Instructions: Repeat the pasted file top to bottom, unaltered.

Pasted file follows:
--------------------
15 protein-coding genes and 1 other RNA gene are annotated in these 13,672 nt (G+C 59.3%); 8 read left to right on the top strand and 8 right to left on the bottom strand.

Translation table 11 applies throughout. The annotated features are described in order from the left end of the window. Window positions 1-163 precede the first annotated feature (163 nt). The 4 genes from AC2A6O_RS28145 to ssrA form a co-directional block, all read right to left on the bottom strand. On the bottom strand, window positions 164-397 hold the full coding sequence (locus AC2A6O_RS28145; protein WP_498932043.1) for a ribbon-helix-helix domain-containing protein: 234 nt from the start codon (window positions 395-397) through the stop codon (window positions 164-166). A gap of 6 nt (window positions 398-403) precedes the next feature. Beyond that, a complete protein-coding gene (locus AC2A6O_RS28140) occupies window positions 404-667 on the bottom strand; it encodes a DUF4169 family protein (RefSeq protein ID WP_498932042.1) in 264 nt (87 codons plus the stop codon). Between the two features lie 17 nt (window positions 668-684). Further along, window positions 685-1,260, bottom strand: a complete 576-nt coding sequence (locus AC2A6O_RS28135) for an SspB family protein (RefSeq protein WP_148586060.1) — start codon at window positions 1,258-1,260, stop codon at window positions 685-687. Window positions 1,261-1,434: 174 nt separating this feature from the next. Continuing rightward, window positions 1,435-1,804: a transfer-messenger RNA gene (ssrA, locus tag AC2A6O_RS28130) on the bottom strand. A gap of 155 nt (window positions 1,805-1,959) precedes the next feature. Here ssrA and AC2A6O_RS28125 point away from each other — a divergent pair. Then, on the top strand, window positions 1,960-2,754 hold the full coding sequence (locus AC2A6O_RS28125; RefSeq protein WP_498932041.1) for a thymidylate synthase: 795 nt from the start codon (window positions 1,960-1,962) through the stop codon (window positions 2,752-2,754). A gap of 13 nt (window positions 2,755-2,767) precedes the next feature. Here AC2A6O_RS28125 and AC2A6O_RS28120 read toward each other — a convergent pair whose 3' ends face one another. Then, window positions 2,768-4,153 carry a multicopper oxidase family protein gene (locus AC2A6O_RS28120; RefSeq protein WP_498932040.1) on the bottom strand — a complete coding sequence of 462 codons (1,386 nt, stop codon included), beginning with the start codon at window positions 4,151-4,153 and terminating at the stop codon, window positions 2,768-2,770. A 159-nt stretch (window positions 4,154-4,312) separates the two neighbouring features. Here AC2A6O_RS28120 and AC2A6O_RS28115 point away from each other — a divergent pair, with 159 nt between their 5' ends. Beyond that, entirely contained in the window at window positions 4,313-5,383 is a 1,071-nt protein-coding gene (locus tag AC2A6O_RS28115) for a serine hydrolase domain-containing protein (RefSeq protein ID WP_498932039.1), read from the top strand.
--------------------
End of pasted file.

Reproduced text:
15 protein-coding genes and 1 other RNA gene are annotated in these 13,672 nt (G+C 59.3%); 8 read left to right on the top strand and 8 right to left on the bottom strand.

Translation table 11 applies throughout. The annotated features are described in order from the left end of the window. Window positions 1-163 precede the first annotated feature (163 nt). The 4 genes from AC2A6O_RS28145 to ssrA form a co-directional block, all read right to left on the bottom strand. On the bottom strand, window positions 164-397 hold the full coding sequence (locus AC2A6O_RS28145; protein WP_498932043.1) for a ribbon-helix-helix domain-containing protein: 234 nt from the start codon (window positions 395-397) through the stop codon (window positions 164-166). A gap of 6 nt (window positions 398-403) precedes the next feature. Beyond that, a complete protein-coding gene (locus AC2A6O_RS28140) occupies window positions 404-667 on the bottom strand; it encodes a DUF4169 family protein (RefSeq protein ID WP_498932042.1) in 264 nt (87 codons plus the stop codon). Between the two features lie 17 nt (window positions 668-684). Further along, window positions 685-1,260, bottom strand: a complete 576-nt coding sequence (locus AC2A6O_RS28135) for an SspB family protein (RefSeq protein WP_148586060.1) — start codon at window positions 1,258-1,260, stop codon at window positions 685-687. Window positions 1,261-1,434: 174 nt separating this feature from the next. Continuing rightward, window positions 1,435-1,804: a transfer-messenger RNA gene (ssrA, locus tag AC2A6O_RS28130) on the bottom strand. A gap of 155 nt (window positions 1,805-1,959) precedes the next feature. Here ssrA and AC2A6O_RS28125 point away from each other — a divergent pair. Then, on the top strand, window positions 1,960-2,754 hold the full coding sequence (locus AC2A6O_RS28125; RefSeq protein WP_498932041.1) for a thymidylate synthase: 795 nt from the start codon (window positions 1,960-1,962) through the stop codon (window positions 2,752-2,754). A gap of 13 nt (window positions 2,755-2,767) precedes the next feature. Here AC2A6O_RS28125 and AC2A6O_RS28120 read toward each other — a convergent pair whose 3' ends face one another. Then, window positions 2,768-4,153 carry a multicopper oxidase family protein gene (locus AC2A6O_RS28120; RefSeq protein WP_498932040.1) on the bottom strand — a complete coding sequence of 462 codons (1,386 nt, stop codon included), beginning with the start codon at window positions 4,151-4,153 and terminating at the stop codon, window positions 2,768-2,770. A 159-nt stretch (window positions 4,154-4,312) separates the two neighbouring features. Here AC2A6O_RS28120 and AC2A6O_RS28115 point away from each other — a divergent pair, with 159 nt between their 5' ends. Beyond that, entirely contained in the window at window positions 4,313-5,383 is a 1,071-nt protein-coding gene (locus tag AC2A6O_RS28115) for a serine hydrolase domain-containing protein (RefSeq protein ID WP_498932039.1), read from the top strand.